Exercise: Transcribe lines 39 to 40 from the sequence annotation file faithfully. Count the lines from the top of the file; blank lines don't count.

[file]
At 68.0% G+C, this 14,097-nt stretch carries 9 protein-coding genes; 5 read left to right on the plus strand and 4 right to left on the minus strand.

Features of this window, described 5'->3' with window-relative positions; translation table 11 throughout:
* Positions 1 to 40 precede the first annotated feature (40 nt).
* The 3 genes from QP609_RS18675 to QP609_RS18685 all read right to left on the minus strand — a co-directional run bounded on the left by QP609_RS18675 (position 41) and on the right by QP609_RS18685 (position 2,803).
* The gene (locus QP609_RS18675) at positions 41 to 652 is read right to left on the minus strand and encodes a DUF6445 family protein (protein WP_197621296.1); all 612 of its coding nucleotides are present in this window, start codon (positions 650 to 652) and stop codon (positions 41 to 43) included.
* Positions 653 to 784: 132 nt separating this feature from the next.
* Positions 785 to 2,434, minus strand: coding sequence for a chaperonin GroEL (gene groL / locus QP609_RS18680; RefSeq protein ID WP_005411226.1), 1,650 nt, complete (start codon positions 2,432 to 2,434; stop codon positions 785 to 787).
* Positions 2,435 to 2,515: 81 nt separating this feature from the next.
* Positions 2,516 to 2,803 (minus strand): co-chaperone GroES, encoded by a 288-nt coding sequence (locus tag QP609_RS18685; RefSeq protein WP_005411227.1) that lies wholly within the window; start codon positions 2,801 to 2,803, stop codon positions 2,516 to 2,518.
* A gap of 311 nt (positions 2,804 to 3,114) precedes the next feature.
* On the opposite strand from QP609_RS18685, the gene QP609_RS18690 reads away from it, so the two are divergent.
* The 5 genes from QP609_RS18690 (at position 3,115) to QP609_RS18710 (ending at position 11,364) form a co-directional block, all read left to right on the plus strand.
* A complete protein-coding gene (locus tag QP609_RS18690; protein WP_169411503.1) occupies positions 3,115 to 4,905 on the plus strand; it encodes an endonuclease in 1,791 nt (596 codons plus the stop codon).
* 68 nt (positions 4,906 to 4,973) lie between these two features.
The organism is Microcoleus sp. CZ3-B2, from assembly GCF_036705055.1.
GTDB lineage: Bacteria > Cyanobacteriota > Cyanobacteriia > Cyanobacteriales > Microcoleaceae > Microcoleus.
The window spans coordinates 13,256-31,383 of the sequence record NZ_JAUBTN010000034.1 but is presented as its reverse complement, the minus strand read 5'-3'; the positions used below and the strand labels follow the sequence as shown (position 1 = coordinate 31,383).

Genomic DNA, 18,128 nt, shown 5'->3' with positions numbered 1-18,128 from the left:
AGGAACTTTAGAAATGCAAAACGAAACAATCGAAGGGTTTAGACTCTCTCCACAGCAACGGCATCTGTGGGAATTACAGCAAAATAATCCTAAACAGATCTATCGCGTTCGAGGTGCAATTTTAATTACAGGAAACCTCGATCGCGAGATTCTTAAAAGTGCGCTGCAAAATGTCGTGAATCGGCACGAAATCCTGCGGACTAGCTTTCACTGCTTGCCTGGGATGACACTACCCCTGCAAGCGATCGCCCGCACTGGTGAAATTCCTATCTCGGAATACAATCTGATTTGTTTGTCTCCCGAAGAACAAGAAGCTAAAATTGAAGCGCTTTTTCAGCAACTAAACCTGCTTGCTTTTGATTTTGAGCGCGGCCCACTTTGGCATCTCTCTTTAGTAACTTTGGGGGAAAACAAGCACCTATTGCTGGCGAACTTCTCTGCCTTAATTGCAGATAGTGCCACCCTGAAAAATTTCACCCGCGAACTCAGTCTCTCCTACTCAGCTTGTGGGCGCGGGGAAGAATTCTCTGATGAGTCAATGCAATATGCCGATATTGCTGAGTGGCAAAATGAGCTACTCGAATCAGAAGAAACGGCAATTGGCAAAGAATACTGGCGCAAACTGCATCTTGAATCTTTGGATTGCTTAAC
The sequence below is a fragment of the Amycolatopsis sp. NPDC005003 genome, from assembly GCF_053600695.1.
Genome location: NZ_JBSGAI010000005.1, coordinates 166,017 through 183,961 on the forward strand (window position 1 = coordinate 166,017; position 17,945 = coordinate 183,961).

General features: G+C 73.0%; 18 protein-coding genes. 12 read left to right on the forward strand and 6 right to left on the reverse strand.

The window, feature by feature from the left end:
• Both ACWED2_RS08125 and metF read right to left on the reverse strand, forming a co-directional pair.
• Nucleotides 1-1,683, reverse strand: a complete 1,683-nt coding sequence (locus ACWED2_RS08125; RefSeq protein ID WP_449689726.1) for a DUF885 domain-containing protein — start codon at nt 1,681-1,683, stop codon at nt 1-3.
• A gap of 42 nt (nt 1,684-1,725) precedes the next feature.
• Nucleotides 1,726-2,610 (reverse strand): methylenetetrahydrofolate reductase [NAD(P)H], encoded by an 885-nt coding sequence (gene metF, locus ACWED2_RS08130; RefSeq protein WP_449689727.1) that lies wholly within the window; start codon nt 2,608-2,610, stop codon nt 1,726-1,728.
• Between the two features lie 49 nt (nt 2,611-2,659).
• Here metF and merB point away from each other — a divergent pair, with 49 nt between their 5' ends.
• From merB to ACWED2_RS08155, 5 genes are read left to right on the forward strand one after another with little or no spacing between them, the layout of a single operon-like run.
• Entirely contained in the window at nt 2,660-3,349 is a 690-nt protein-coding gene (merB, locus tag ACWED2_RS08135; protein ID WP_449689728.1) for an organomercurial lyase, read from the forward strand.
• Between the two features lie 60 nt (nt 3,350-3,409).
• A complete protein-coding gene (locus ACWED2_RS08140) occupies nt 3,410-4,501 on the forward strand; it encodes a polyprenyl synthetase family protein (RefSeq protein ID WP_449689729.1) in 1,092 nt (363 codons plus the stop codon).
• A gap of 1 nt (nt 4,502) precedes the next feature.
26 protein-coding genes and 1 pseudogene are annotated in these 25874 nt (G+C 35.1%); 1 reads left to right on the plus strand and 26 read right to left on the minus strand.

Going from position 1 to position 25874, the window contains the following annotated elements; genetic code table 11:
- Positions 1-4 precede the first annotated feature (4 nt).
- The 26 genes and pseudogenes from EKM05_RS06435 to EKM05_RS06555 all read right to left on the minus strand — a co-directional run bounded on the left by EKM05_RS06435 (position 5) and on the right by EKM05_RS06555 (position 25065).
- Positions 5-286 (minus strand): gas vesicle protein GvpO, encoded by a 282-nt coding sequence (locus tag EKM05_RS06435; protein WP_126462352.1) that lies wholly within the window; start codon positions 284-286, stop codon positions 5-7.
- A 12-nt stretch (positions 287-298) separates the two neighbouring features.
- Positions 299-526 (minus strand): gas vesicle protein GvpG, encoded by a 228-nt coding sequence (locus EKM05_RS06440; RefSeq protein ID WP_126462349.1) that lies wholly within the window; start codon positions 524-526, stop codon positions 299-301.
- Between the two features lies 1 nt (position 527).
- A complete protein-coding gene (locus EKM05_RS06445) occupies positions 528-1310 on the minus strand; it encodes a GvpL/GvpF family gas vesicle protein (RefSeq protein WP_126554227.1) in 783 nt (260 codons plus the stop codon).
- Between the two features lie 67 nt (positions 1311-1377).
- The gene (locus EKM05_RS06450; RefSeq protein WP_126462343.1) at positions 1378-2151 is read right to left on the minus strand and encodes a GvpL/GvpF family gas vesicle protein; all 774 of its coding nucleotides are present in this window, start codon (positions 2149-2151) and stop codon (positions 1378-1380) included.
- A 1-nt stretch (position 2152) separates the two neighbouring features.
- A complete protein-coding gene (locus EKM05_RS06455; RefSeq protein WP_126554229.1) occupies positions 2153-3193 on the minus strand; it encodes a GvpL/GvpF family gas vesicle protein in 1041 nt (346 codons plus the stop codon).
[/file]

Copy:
- Positions 5-286 (minus strand): gas vesicle protein GvpO, encoded by a 282-nt coding sequence (locus tag EKM05_RS06435; protein WP_126462352.1) that lies wholly within the window; start codon positions 284-286, stop codon positions 5-7.
- A 12-nt stretch (positions 287-298) separates the two neighbouring features.